I think MVP should go to player playing his best and especially being crucial to teams success. As such LeBron who's coasting even being the best player in game doesn't quite qualify imho. He doesn't seem to do everything to help his team, so his value is a bit diminished when it comes to MVP.
Considering my criteria I see only one player deserving it this season, Westbrook.

At Friday, March 06, 2015 4:26:00 AM, Anonymous Don said...

MVP should be performance based, and should go to the player who performed the best throughout the year. James is of course the best player, but this year's best performance did not come from him.

Now, how we measure performance is where we will have our debates. Should we include team performance? Should we base it purely on stats? How about advanced stats, PER, winshares, offensite/defensive rating, etc? How about the "eye-test"? The intangibles? Leadership?

My point is, MVP is a yearly award. So the MVP should be judged on the year's performance, and other years should be disregarded.

At Friday, March 06, 2015 11:40:00 AM, Anonymous Anonymous said...

Agree Don. However, if James is the best player, but not based on this season's performance, how is he in fact the best player? If we're only looking at this season, and you agree that James hasn't been the best this season, then why do you(and you're not alone) say he's the best player? Forget the entire past, because that's irrelevant to the 2015 MVP. People want to cite voter fatigue hindering James this year, but in fact, his past is helping him more than anything.

I think most would say Durant had a better 2014 reg. season than James, though people were still saying James was the best player. And then we saw Leonard, a glorified role player who's never made an AS game outplay him in the finals. So, it's been nearly 2 years since James was indeed the best player. And now we've seen other players like Harden, Curry, and Westbrook outplay James this season so far. Why do we keep pumping this guy up more than he deserves? CLE is still only the 4 seed in the East. Would they even make the playoffs in the West? He switches teams last offseason for greener pastures again, and now he has the best cast in the league again, and so far has greatly underachieved.

At Monday, March 09, 2015 5:36:00 AM, Anonymous Don said...

You got me thinking there, anon. I really don't know the exact measure or reason how LeBron came up as the undisputed best player in the L. Maybe we know what he can do, maybe he's the most versatile player, maybe he's the best all-around player. But that's not really the point of this discussion. This is about how we name the NBA MVP, and I standby on what I commented last week.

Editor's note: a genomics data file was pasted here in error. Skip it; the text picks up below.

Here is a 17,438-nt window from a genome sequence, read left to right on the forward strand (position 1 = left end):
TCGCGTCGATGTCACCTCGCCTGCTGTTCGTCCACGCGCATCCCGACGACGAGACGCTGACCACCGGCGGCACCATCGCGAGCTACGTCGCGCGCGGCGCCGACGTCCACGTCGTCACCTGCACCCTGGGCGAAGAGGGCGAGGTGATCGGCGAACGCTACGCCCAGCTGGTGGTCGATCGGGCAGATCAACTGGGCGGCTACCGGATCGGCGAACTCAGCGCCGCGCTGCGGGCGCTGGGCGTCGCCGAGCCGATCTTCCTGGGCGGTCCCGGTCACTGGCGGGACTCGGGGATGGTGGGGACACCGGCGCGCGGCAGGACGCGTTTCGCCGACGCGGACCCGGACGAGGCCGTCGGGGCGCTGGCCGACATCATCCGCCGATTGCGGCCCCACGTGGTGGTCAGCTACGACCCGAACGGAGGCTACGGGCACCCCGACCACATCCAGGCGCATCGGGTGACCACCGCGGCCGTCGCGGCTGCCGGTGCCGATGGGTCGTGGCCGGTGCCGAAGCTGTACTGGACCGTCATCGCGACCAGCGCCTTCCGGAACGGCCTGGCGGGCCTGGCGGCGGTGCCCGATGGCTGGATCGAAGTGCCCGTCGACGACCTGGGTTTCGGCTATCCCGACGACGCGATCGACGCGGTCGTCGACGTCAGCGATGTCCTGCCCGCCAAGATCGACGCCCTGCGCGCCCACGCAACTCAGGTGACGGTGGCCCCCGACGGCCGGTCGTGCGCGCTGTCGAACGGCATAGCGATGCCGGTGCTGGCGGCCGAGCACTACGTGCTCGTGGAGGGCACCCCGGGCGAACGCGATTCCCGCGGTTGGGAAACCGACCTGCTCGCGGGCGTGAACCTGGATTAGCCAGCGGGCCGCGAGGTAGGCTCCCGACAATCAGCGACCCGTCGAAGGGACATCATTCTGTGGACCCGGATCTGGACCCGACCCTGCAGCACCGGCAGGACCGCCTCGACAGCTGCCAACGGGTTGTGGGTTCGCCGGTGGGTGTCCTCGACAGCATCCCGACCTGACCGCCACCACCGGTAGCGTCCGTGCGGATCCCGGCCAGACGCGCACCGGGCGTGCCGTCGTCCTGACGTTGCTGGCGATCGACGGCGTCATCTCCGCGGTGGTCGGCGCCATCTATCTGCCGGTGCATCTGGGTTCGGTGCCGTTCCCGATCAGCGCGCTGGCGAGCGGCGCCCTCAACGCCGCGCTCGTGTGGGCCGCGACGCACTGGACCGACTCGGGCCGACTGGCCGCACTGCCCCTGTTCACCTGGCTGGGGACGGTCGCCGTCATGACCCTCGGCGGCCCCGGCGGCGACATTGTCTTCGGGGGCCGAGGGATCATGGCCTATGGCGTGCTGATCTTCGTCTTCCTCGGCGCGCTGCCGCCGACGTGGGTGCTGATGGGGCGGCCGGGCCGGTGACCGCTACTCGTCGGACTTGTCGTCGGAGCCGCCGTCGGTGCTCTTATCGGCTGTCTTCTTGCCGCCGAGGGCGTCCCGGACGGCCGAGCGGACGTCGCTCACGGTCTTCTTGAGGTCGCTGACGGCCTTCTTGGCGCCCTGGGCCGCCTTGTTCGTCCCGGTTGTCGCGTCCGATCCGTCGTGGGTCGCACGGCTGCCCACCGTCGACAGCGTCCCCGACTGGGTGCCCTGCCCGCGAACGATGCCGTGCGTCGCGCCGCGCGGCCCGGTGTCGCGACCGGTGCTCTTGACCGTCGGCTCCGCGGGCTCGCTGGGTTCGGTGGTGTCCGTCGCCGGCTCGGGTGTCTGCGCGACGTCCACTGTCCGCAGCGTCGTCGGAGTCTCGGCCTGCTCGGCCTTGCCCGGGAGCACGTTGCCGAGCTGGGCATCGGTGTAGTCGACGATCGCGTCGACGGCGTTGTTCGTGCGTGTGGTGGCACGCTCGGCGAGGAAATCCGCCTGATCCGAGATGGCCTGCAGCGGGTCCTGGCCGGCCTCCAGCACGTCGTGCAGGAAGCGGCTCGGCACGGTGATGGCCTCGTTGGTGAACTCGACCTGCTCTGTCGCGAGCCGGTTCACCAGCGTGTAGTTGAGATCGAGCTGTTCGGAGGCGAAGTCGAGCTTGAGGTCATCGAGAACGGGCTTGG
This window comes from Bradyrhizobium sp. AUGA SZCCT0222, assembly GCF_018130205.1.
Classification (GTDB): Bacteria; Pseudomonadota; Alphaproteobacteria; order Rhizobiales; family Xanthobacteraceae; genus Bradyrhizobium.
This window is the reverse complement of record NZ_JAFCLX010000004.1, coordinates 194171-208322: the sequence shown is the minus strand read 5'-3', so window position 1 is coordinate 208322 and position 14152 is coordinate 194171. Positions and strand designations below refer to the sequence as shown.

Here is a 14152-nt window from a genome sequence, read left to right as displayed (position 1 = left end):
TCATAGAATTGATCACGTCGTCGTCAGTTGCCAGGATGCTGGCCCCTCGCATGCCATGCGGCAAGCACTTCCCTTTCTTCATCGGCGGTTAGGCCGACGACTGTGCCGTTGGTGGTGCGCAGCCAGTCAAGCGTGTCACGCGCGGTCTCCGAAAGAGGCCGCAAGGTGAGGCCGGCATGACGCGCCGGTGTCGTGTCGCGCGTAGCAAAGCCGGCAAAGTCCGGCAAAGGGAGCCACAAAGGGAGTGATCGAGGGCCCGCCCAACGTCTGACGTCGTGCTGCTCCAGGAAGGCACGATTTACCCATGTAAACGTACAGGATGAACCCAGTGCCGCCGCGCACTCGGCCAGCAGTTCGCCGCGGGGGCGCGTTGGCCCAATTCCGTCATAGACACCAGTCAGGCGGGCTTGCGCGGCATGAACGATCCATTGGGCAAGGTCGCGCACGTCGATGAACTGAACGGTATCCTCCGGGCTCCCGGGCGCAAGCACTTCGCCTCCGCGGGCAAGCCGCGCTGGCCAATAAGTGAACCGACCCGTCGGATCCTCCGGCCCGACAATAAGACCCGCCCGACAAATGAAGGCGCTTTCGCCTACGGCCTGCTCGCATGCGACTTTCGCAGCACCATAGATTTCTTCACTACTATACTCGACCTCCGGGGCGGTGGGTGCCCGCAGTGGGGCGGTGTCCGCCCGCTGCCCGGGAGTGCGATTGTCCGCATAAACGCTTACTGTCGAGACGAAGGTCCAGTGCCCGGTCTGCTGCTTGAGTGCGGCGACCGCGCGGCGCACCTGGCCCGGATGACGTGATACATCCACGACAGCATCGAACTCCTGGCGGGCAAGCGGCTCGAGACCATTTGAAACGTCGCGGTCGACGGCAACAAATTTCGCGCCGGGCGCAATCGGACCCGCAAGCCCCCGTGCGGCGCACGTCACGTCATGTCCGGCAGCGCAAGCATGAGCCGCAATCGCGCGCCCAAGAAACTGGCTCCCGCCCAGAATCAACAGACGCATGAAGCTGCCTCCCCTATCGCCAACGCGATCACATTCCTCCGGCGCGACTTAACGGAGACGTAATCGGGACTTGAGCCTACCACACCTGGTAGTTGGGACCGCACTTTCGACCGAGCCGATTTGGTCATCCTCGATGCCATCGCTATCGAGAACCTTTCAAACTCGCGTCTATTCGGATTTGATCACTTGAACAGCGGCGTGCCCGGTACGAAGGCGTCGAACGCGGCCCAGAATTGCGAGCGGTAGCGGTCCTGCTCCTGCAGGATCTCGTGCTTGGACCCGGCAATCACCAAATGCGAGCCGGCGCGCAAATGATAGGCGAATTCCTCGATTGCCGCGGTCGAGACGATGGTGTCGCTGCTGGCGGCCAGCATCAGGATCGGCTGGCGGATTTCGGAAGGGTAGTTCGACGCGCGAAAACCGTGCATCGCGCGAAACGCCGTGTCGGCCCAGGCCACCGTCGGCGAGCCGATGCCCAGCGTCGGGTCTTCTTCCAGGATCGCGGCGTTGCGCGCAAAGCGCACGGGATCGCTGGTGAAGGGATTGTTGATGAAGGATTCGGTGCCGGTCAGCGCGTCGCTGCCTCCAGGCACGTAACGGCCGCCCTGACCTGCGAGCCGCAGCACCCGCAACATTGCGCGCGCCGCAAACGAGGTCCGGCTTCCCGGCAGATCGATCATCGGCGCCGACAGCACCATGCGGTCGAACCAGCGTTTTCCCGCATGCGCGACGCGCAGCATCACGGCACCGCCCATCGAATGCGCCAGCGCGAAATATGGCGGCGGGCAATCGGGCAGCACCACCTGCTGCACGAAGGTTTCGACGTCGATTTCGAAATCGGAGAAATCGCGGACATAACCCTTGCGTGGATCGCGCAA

I really want to hear what David thinks of my stance, since I really respect his views and analysis.

At Monday, March 09, 2015 9:58:00 AM, Blogger David Friedman said...

I don't think that the MVP should be selected purely based on statistics. Statistics can be affected by a player's role within the overall team structure; for instance, a player may be a great passer but not accumulate a lot of assists because he makes the right pass that then leads to the assist pass. A player may be a great rebounder but on a particular team his role may be to box out the other team's best rebounder (as opposed to chasing the ball) or his role may take him away from the hoop, limiting his rebounding opportunities. Michael Jordan always put up good rebounding numbers but during one stretch when Dennis Rodman was suspended Jordan's rebounding numbers shot up. If you watched Jordan play, you knew even before the Rodman suspension that he was a great rebounder (based on timing, positioning, anticipation, strength, etc.) but the numbers may not have fully shown how great until Rodman was out.

Statistics provide a broad contour outlining what a player does but it is also important to examine his skill set strengths and weaknesses. LeBron James is putting up MVP caliber numbers, even if his numbers are not quite as high as they have been in other seasons. Then, when you consider that he can guard all five positions and he has no real skill set weaknesses (outside shooting and post up game used to be problems but he worked on both areas the past few years), he is the most valuable player in the NBA.

His Cavs are adjusting to a new coach who has never coached in the NBA and they are figuring out how to blend three All-Star players together. Harden has had the same coach and been in the same system. Golden State has a new coach but the same players.

Cleveland is really coming on strong in the second half of the season, so I don't think that the Cavs' record should somehow disqualify James.

In my opinion, James remains the best all-around player in the NBA and he deserves the 2015 MVP.

At Monday, March 09, 2015 12:29:00 PM, Anonymous Anonymous said...

Agree that there's more than just the stats, and that CLE's record doesn't necessarily disqualify James. However, everything we've seen so far this season, and the fact that CLE is struggling to get a top seed in a weak conf. points to James not being as valuable as it seems. Yes, CLE has a new coach and some new players; however, these are just excuses. No other player, save perhaps Durant/Westbrook, can boast playing with 2 other big-time players, who are also in their primes, and a very quality cast around them. And it's not like Devean George is CLE's 4th best player.

A truly great, all-around player as you say James is should be able to mesh with any type of player he plays with and almost immediately, and this isn't the case with James. We saw the same thing in Miami. He is very skilled and maybe most skilled in the league, but that part of his game is often absent and doesn't always mesh well with his teammates.

James may be able to guard all 5 positions; however, Magic also was, and he wasn't a great defender. James can guard the 1, 4, and 5 for a very limited time, but not an all-nba level. He struggles defending anyone near his size in the post. I'd take Westbrook defensively over him for sure, and Westbrook can really only defend PGs and sometimes SGs.

Being the most skilled, or the most athletic, or even both doesn't necessarily mean you're the best player. Not sure if I'd put James ahead of Curry or Westbrook, but he has a case. As for Harden, not really. There's several reasons. Harden has been more durable, more efficient, more productive, and plays hard more often than James. Right now, Harden has a decent cast, but still not as good as James. And he doesn't have anyone even remotely resembling a star until Howard gets back. And Howard is no longer playing at an AS level, even if healthy, which he isn't. HOU has a better record in a much better conf. It would make no sense to award James the MVP this season.